slowly in so critical an undertaking
as to demand of our country boys and
girls more tuition than that fixed by
the clear intent of the law.
In the end the reaction will surely re
sult in not only loss to our school fund
but also in intensifying the antagon
istic feeling against the business in
terests in our town on the part of many
of the rural residents.
Should the present demand of $72,57
per country pupil for one year's tui
tion in the high school be insisted on,
this attitude will result in many of our
farmers moving into Salem with their
families resulting in the entire loss of
tuition. In other words it will greatly
encourage the present movement of the
country people into the city, thereby
increasing tenant farming in Marion
county with a consequent depreciation
of our agricultural output.
If Salem support is largely depend
ent on the surrounding farming dis
tricts, any movement that will work in--jury
to the agricultural interests sur
rounding the city will surely react on
the social and business interests in our
This attempt to build a wall around
Salem's schools and shutting- the gates
against ambitious country boys and girls
unless they pay an exorbitaut tuition
fee is certain to divert much of the
trade which rightfully belongs to Sa
lem merchants, into other channels.
The country stores and mail order
houses will profit by this move.
The capital eity of Oregon cannot af
ford to be pernicious in her attempt to
hold up the ambitions country pupil.
The qnalitv of her citizens will' be mis
interpreted by others.
Already we find the following com
ment in the Oregon Daily Journal of
ornvmucr o ox rortianil:
"Salem is said to be the only city in
the state that is objecting to" Church
ill's way of figuriug the high school
lumon cnarge. "
Can we afford to be penny wise and
pound foolish t
Journal Want Ait. n P. ...It. T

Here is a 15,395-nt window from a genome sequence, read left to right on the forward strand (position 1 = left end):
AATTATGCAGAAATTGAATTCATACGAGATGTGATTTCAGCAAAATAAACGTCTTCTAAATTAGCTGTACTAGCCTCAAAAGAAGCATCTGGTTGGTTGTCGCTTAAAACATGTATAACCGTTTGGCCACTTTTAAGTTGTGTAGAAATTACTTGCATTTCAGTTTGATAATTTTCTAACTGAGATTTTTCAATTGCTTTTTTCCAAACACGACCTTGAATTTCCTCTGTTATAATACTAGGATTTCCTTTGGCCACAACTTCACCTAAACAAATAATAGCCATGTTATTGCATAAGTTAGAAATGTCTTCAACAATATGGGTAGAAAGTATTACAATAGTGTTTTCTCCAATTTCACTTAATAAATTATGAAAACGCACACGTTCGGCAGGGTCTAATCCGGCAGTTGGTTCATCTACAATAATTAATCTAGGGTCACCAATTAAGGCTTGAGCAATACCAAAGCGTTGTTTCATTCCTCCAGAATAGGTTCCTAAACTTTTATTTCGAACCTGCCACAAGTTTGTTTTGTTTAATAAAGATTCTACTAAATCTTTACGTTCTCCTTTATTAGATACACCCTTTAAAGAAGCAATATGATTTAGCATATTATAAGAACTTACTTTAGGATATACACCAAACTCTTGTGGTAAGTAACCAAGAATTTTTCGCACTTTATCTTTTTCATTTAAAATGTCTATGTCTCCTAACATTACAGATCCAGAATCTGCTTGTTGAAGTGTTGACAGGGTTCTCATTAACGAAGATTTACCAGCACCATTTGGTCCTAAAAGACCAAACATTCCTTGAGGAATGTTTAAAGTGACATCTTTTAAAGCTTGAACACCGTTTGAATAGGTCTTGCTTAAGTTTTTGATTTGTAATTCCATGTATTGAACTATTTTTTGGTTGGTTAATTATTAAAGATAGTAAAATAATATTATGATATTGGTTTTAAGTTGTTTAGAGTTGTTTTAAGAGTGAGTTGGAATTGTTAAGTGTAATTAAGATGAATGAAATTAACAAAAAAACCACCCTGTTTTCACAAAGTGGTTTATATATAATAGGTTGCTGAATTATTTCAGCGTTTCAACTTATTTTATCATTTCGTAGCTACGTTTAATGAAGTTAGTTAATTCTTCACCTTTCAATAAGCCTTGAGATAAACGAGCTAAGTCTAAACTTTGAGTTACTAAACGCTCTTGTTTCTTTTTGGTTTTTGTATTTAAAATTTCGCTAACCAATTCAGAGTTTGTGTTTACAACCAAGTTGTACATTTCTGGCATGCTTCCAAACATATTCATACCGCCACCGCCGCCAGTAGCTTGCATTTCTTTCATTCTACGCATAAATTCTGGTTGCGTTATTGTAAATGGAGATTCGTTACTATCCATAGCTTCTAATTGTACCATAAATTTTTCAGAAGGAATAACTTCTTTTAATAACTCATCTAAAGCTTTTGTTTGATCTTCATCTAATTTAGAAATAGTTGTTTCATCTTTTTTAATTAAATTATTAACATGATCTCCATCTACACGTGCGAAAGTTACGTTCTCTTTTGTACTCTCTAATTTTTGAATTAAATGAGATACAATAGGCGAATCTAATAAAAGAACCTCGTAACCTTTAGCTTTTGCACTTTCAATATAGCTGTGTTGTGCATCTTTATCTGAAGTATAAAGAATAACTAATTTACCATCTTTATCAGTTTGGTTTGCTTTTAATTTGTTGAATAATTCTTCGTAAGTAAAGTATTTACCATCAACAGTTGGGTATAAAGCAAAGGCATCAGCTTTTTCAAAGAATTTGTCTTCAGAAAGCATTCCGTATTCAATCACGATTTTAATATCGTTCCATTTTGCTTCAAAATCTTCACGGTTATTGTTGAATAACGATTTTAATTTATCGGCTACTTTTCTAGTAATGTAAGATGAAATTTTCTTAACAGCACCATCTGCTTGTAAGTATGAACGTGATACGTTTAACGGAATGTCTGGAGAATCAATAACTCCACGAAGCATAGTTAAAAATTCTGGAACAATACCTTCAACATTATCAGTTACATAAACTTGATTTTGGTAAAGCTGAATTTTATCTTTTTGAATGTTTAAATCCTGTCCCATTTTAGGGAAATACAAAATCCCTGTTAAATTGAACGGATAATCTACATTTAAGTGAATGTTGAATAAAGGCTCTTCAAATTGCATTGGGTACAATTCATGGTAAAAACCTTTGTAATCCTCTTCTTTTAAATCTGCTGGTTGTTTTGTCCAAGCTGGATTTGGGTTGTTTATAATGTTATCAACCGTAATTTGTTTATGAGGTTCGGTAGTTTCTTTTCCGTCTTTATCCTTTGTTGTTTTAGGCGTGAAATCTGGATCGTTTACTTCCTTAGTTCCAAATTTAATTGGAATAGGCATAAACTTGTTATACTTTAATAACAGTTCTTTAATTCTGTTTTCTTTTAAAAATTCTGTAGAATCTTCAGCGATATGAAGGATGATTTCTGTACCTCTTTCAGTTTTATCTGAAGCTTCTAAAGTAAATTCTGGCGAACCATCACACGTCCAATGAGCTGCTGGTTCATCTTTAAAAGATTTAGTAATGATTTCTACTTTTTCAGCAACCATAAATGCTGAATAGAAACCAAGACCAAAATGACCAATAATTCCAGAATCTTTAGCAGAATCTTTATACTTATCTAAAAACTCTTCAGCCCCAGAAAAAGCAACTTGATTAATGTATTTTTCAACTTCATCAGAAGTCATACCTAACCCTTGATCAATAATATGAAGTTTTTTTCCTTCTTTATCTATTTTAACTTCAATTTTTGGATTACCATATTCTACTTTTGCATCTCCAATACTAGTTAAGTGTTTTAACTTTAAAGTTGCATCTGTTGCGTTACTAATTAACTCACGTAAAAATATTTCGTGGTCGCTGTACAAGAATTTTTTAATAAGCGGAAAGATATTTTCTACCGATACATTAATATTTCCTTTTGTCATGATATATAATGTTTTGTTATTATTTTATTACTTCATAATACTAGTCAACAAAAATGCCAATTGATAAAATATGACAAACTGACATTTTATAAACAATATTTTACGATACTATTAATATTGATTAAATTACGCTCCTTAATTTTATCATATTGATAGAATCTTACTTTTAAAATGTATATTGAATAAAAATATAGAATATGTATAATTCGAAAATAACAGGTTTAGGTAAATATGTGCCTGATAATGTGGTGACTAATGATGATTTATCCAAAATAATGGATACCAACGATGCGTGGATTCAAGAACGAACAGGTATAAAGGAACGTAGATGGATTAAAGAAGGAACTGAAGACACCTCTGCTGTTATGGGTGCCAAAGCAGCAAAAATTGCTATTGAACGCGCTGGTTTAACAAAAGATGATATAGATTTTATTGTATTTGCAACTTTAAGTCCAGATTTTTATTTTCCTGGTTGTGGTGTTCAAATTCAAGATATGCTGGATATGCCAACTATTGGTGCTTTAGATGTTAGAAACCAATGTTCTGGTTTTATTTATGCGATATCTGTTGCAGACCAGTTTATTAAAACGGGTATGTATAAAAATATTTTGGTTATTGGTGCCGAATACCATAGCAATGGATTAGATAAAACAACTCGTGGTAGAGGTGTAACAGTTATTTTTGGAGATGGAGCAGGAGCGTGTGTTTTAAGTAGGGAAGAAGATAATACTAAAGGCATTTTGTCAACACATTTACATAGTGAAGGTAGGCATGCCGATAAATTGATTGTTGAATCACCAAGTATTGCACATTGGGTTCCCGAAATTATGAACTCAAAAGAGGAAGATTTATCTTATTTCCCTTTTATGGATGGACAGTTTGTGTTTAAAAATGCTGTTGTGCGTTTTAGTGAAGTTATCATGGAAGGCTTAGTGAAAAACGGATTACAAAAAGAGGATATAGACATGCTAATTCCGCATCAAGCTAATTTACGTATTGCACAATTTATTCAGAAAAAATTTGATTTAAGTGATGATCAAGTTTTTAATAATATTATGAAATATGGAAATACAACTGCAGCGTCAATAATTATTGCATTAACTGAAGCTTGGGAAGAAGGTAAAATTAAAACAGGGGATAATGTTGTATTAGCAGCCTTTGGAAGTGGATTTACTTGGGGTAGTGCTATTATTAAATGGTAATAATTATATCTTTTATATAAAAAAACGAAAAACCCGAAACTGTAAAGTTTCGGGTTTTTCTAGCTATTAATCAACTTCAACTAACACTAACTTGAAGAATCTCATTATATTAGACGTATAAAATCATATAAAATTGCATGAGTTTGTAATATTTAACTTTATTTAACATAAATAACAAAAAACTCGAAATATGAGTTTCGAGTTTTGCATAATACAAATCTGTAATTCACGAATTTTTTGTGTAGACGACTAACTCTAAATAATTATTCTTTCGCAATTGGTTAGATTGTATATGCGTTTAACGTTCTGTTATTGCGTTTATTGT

Want Try on and see.
Says It Was a "Surrender to
Force" and Roasts Presi
dent and Congress
By Perry Arnold. '
(United Press staff correspondent.)
Hampton Beach, N. H., Sept. 7. "It
is only one step to the abdication of
government," was the characterization
with which Charles E. Hughes here to
day wound up a vigorous denunciation
of the "policy of surrender to force"
which he saw in President Wilson's hur
rying through the eight hour law in at
tempting to avert the railroad strike.
The republican nominee went farther
in his denunciation of the legislation
than in any speech so far and a crowd
of about 1,500 cheered him vociferous
ly. "It is not an eight hour law," he
vehemently asserted; "it is a wage
He referred to "surrender of the rule
of reason" and declared:
"Against every effort of that sort
by the hand of the executive, the auth
ority of congress should be raised. We
cannot surender what we have wou for
free institutions iu the country. We
have won the right of free discussion, a
free press, a democratic form of govern
ment, freo legislative assemblies, and an
executive chosen by the people. We
have left autocracy and we have left
tyranny and we have left force. They
shall not come back if we can help it.
"We have had recently at the pro
posal of the executive, an act passed by
congress confessedly in ignorance of
what justice demands; confessedly in
ignorance of what tho facts require. It
is not an eight hour law, it is a wage
law and no one knew whether it was
just or not. It may be just, but I am
ngninst arbitrary action like that what
strikes a blow at the fundamentals of
our institutions. I propose in what wo
do we shall investigate first and then
legislate, not legislate first and then
Court House News
The county clerk has issued a mar
riage license to Lloyd Vernon Bell of
Corvallis and Bessie Olive Putnam of
C. A. Huston of Salem has taken out
a civil war veteran's hunting and fish
The Oregon Electric Railway com
pany instituted a suit in the circuit
mirf thin mnrnina ,n A.nllont 4tA( mUti
claimed to be due from Joe Neuman of
woodburn for freight charges on a
car of household goods.
A suit to quiet titje in some land
has been begun in the circuit court by
Christian Engi against Ellen Chapman
An answer and a cross conVplnint has
been filed in the circuit court by Alma
Fischer in the case of Anton Fischer
vs. Alma Fischer. It is asked in the
cross complaint that the former coin
plaint be dismissed and that the bonds